In order to conduct monitoring and evaluation of “Conflict management education” project, Susanna Ghazaryan, WFD NGO education department officer made visits to several schools in Gyumri, that have been included in “Peace and conflict resolution education” project implemented by WFD NGO since 2005.
During those years changes have naturally taken place in many of the schools in regards to principals, vice-principles and class heads who worked and collaborated with WFD NGO. All the same, we were pleased to see that despite those changes all the methodical handbooks and posters provided by WFD NGO were kept in all those schools and were regularly used by the class heads. As assured by the principals and vice-principals, those themes are quite actual nowadays and the necessity of teaching them hasn’t decreased. Often are the cases when they refer to peaceful conflict management skills during the class-of-head hours. As A. Movsisyan, principal of school #9 mentioned, “Several generations were educated with those handbooks; learned the materials and I am sure those lessons did have their impact on children”.
Anna Harutyunyan, teacher at school #20 and ex-officer of “Peace education centre” stressed the importance of teaching conflict management education at school. “Though Peace education centre is not functioning at school today, I often make reference to our themes during my class-of-head hours, for I feel its importance all the time. I can say the same for the rest of the teachers who periodically conduct lessons in their classes. Those themes were tested even at the elementary level with positive outcomes. I can even bring an example where due to the election of the chairman of the board of pupils two close friends felt tensed towards each other but thanks to my experience in this field we were able to resolve the conflict”. By the words of A. Harutyunyan it would have been nice if the “Peace education centre” had restarted its activities in the school, where conflicts were solved not by the teachers, but by the trained pupils, because in this case pupils would trust their peers more and therefore the results would have been more obvious.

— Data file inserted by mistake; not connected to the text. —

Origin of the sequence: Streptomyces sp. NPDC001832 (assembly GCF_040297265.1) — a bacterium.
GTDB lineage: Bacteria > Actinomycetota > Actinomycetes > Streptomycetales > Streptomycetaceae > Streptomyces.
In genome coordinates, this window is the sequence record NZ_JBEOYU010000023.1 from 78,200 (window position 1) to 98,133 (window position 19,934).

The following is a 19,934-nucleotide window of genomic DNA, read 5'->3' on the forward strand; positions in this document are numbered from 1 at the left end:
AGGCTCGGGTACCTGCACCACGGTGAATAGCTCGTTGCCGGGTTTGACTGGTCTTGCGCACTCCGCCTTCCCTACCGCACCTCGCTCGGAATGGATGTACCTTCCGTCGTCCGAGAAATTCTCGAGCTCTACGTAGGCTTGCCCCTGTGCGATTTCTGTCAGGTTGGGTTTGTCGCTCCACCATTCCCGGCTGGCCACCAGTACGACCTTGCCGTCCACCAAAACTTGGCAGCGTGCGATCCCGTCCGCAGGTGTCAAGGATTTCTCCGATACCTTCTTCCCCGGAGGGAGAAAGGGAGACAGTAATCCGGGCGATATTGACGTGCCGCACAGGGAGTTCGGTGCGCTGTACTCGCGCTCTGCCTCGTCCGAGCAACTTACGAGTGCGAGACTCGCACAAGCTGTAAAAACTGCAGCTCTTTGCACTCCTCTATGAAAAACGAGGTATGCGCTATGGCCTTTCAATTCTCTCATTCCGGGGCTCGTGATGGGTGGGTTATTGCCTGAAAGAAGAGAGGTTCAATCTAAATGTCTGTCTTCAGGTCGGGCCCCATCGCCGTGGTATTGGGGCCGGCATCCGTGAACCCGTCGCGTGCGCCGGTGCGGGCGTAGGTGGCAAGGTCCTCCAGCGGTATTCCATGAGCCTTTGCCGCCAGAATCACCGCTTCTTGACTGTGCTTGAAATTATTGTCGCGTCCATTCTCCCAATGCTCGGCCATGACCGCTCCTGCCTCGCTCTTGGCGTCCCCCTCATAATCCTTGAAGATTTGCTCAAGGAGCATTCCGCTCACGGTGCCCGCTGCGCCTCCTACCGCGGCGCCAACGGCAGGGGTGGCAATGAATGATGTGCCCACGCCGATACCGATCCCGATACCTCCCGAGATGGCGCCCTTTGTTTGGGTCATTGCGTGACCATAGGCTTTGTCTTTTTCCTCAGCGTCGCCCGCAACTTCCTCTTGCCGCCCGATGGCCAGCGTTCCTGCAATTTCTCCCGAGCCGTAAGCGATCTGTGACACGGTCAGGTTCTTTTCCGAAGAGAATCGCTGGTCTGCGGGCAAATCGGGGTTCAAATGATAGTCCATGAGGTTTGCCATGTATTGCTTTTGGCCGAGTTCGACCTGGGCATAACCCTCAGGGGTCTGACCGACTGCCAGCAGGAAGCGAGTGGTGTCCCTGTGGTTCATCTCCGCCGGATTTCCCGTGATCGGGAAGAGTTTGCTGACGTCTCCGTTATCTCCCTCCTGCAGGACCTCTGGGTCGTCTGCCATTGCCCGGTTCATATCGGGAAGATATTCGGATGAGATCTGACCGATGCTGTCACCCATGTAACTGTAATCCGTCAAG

Gagik Karapetyan, head of school #7 in Gyumri, finds those trainings very effective too. He said they have periodically been referring to those themes until today. “The handbook, the materials available are chosen in such a way that they are interesting both for the teachers and the pupils. Even today class heads use the handbook with pleasure and not out of sheer necessity, which comes to prove the success of the handbook. All of us emphasise the importance of peace education, especially in high school where conflicts are much more and much obvious”.
It should be mentioned that the symbol fastened to the door of the “Peace education centre” is still there.
Almost all the principals and vice-principals of the 15 respondent schools assured that the “Conflict management education at schools” methodical handbook and posters are always on class heads’ hands, for conflicts are inevitable in our lives and we all should master the skills that help not to more aggravate the situation but find peaceful and constructive solution to the conflict and learn lessons.
Calenders of the contest “Let’s live in peace with our neighbours” published by WFD NGO were delivered to all the schools.